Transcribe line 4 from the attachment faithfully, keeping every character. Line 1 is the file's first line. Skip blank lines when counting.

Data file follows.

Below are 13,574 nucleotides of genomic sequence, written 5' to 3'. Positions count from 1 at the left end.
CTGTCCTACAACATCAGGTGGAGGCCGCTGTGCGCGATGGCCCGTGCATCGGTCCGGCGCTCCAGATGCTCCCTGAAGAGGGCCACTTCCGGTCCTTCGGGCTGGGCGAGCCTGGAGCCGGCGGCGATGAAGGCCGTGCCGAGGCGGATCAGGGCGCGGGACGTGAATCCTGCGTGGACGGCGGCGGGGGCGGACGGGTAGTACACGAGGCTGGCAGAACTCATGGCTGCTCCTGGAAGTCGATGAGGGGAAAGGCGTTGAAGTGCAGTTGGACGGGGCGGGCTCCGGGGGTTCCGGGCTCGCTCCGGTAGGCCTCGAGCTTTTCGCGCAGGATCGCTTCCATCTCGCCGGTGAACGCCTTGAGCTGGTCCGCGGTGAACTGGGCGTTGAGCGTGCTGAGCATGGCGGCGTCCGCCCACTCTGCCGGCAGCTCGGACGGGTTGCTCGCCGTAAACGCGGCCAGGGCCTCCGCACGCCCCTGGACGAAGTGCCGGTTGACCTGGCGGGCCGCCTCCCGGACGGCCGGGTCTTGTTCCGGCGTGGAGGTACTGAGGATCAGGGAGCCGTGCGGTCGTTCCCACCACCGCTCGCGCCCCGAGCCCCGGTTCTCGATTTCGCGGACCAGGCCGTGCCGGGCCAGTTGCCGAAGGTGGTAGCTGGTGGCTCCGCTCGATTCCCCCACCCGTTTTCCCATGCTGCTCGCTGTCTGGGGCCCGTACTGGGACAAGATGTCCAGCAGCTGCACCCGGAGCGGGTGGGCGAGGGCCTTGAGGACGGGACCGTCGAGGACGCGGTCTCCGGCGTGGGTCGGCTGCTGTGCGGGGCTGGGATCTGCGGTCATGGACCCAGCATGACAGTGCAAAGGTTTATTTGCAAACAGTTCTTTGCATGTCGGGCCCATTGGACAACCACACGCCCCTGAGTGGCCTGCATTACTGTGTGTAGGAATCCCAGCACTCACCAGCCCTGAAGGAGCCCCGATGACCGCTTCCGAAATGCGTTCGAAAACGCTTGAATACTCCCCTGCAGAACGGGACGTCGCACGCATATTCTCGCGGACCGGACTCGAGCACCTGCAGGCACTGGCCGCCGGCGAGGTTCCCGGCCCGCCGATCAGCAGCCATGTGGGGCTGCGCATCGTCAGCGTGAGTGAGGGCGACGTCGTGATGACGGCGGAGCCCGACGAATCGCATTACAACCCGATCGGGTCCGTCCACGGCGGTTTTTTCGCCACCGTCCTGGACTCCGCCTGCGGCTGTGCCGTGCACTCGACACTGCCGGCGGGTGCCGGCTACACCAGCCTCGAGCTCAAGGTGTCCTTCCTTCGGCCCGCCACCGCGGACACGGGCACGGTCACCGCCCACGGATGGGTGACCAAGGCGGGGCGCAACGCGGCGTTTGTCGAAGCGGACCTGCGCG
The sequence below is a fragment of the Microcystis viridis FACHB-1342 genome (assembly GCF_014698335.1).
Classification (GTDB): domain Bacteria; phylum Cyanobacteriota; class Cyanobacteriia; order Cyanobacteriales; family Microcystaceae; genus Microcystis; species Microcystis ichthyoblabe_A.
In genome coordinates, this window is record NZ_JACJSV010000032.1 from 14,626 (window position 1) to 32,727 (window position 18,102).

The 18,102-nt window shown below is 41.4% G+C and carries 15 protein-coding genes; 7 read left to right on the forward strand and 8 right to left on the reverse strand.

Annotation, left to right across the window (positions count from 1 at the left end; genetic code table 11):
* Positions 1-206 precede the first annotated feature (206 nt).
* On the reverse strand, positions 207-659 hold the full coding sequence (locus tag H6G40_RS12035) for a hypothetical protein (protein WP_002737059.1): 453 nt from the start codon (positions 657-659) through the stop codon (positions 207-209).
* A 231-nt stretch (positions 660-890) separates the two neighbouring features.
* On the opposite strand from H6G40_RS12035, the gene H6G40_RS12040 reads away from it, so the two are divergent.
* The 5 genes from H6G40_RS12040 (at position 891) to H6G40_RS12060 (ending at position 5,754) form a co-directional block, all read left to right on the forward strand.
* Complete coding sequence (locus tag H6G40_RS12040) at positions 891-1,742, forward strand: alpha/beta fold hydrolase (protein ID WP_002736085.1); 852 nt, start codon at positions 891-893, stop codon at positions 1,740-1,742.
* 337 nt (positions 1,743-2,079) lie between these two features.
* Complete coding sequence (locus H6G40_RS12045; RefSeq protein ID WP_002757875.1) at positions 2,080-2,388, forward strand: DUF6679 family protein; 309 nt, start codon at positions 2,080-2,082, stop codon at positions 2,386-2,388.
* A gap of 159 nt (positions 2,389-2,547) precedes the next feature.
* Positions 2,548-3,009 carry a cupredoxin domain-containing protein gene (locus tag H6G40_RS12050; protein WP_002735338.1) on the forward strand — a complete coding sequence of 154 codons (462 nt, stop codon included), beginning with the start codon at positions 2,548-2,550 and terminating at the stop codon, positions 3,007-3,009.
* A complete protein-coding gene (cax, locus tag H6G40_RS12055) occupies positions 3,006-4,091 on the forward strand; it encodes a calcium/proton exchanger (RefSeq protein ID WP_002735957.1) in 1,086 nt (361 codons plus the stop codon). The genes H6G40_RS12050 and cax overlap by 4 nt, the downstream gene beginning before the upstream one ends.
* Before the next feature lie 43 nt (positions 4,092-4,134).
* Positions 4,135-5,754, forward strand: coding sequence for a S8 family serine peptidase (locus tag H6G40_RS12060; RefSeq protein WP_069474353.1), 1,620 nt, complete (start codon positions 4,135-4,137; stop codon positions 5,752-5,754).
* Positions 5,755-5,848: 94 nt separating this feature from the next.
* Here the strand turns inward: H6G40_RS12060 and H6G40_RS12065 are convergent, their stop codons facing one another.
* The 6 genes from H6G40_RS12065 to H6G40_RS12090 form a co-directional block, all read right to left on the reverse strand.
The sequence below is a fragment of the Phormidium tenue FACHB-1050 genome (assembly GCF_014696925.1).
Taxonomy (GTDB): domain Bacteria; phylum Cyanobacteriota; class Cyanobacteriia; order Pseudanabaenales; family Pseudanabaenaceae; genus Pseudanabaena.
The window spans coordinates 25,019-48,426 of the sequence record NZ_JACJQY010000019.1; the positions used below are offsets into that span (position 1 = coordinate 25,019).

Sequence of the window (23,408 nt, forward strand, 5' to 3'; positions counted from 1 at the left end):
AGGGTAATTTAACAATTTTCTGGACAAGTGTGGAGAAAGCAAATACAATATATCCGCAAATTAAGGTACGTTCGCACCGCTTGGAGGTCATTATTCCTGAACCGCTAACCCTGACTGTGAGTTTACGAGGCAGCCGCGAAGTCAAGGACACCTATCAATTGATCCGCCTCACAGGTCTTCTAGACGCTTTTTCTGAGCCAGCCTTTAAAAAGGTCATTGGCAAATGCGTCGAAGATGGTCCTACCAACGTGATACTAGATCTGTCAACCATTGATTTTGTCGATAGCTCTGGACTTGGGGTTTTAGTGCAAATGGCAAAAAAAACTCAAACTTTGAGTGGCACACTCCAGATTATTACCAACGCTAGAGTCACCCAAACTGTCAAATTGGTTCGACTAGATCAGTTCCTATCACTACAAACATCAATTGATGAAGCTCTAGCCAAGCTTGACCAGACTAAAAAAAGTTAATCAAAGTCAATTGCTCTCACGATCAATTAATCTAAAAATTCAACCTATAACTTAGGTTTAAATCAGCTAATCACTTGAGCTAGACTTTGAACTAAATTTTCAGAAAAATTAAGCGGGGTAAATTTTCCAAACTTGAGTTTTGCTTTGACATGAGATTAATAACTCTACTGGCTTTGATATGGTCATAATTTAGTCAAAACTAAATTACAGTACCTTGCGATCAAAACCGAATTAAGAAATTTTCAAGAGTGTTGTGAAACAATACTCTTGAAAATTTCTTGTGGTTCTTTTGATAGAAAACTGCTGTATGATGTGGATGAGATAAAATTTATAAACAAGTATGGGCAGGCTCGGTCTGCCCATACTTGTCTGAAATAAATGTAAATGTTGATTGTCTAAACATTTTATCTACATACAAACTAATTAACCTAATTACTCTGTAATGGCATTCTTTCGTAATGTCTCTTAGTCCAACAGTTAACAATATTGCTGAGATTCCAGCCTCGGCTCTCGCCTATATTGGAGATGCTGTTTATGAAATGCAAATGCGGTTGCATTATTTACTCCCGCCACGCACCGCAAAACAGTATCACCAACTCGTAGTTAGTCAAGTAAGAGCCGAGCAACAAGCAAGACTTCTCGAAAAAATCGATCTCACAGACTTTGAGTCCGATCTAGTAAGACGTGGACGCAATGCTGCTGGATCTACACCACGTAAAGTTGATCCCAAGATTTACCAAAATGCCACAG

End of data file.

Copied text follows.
Classification (GTDB): domain Bacteria; phylum Cyanobacteriota; class Cyanobacteriia; order Cyanobacteriales; family Microcystaceae; genus Microcystis; species Microcystis ichthyoblabe_A.